Leo is a charcoal grill expert and his chops have never failed and the chips that come with it and the salad are superb.
You can also have lamb chops, sheftalia or chicken and he does a great kebab sandwich if you fancy just a take away.
Sometimes on a Friday night he will light up the kleftico oven outside the shop and make the long slow cooked lamb dish (kleftico) and maybe some roast potatoes too.
Dont miss it if you get the opportunity.
If you are in a hurry and want something quick, across the road from Leo and opposite the chinese take away you will spot Galadia and Phillipous.
People we know and love, they have recently started up a takeaway service for local kebab food but it you want to stay and eat there is a table and chairs to sit on.
They are lovely people and will welcome you with open arms.
Tell them Michael and Jackie sent you.
English is not their first language but you will certainly be able to have a bit of a conversation with them.
Kolossi Castle is a former Crusader stronghold on the south-west edge of Kolossi village 14 kilometres (9 mi) west of the city of Limassol on the island of Cyprus. Ώ] It held great strategic importance in the Middle Ages, and contained large facilities for the production of sugar from the local sugarcane, one of Cyprus's main exports in the period. The original castle was possibly built in 1210 by the Frankish military, when the land of Kolossi was given by King Hugh I to the Knights of the Order of St John of Jerusalem (Hospitallers). ΐ]
The present castle was built in 1454 by the Hospitallers under the Commander of Kolossi, Louis de Magnac, whose arms can be seen carved into the castle's walls. Α]
Owing to rivalry among the factions in the Crusader Kingdom of Cyprus, the castle was taken by the Knights Templar in 1306, but returned to the Hospitallers in 1313 following the abolition of the Templars. Β]
The castle today consists of a single three-storey keep with an attached rectangular enclosure or bailey about 30 by 40 metres (98 by 131 ft). Γ]
As well as its sugar. the area is also known for its sweet wine, Commandaria. At the wedding banquet after King Richard the Lionheart's marriage to Berengaris of Navarre at nearby Limassol, he allegedly declared it to be the "wine of kings and the king of wines." It has been produced in the region for millenia, and is thought to be the oldest continually-produced and named wine in the world, known for centuries as "Commandaria" after the Templars' Grand Commandery there. Δ]
Kolossi Medieval Castle
In the Middle Ages, in the area of Kolossi, there was once a rich fief that was of strategic importance to the surrounding region. Today, one of the most important fortresses from the era of Frankish Rule in Cyprus, the Kolossi Castle, stands as a reminder of this legendary time in the Limassol countryside.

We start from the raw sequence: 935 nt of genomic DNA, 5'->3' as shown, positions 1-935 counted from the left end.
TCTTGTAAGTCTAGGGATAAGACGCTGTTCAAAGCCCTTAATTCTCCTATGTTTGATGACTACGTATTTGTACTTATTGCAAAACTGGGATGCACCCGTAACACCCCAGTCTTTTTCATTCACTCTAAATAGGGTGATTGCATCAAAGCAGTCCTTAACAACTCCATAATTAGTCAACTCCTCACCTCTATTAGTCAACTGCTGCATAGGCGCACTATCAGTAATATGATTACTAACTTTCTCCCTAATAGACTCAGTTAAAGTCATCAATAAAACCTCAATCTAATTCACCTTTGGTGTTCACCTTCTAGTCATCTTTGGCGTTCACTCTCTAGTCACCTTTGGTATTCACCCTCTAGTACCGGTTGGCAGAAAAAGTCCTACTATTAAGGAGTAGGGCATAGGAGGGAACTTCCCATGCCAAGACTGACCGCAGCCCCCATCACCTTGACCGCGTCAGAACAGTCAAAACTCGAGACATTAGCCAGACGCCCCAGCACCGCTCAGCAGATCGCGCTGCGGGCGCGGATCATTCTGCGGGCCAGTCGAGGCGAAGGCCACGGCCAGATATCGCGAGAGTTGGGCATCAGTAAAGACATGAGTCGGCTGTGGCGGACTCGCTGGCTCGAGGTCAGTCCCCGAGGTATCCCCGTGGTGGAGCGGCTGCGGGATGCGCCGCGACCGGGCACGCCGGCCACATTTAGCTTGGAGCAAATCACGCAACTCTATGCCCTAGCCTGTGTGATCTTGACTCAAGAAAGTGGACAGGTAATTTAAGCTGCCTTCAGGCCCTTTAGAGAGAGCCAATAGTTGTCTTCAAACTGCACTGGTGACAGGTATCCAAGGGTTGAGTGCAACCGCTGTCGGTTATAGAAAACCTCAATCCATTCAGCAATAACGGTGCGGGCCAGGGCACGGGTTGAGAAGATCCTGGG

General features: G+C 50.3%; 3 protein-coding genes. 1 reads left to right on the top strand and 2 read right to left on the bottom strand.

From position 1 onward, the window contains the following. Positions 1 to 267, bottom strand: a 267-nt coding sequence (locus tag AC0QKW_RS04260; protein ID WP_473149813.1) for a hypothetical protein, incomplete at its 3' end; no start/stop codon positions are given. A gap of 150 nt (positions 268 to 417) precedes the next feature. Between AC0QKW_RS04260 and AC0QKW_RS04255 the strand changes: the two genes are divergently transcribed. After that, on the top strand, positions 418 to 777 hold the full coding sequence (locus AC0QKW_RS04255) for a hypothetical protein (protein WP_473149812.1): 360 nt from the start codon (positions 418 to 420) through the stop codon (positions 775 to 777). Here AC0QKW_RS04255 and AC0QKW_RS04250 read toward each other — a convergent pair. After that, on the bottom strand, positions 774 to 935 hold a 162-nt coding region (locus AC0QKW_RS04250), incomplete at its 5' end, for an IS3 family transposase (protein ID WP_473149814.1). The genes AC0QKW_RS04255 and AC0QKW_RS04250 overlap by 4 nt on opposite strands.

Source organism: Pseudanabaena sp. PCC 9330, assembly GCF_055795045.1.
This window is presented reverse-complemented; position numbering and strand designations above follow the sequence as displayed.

The Castle was built in 1210, by the Ioannite Knights (a regiment that was established after the First Crusade), who had settled on the island under Lusignan rule. Because of the fort's great value, it changed hands several times during a particularly troubled period for the eastern Mediterranean basin. In 1306 - 1313, it was captured by the Knights Templar, and eventually destroyed in 1426, by the Mamluks of Egypt.
As it always remained a privileged fief, Kolossi did not take long to rediscover its former glory. In 1454, the Castle was rebuilt by the Commander of the Ioannites, Louis de Magnac. The magnificence of the fortress, which is awe-inspiring to this day, is indicative of the key role of the fief, as well as of the rich produce the surrounding areas offered. In fact, the Commanderie (military command) of Kolossi lent its name to the internationally renowned sweet wine of Cyprus, Commandaria.
Near the Kolossi fortress, there is a Byzantine church dating back to the 12th century. It appears that the Ioannites had used this temple, as the coat-of-arms of Louis de Magnac was preserved on the archway of the temple until 1936. During the 15th century, the Byzantine church was converted into a church of Ioannite worship, dedicated to Saint Efstathios, due to his military status and Latin origins.
Source of information: Kolossi Community Council, Department of Antiquities
* NOTE: The tributes of the Project "History of Limassol" present information that has emerged from historical research thus far. Any new data is embedded into the tributes, once it has been confirmed.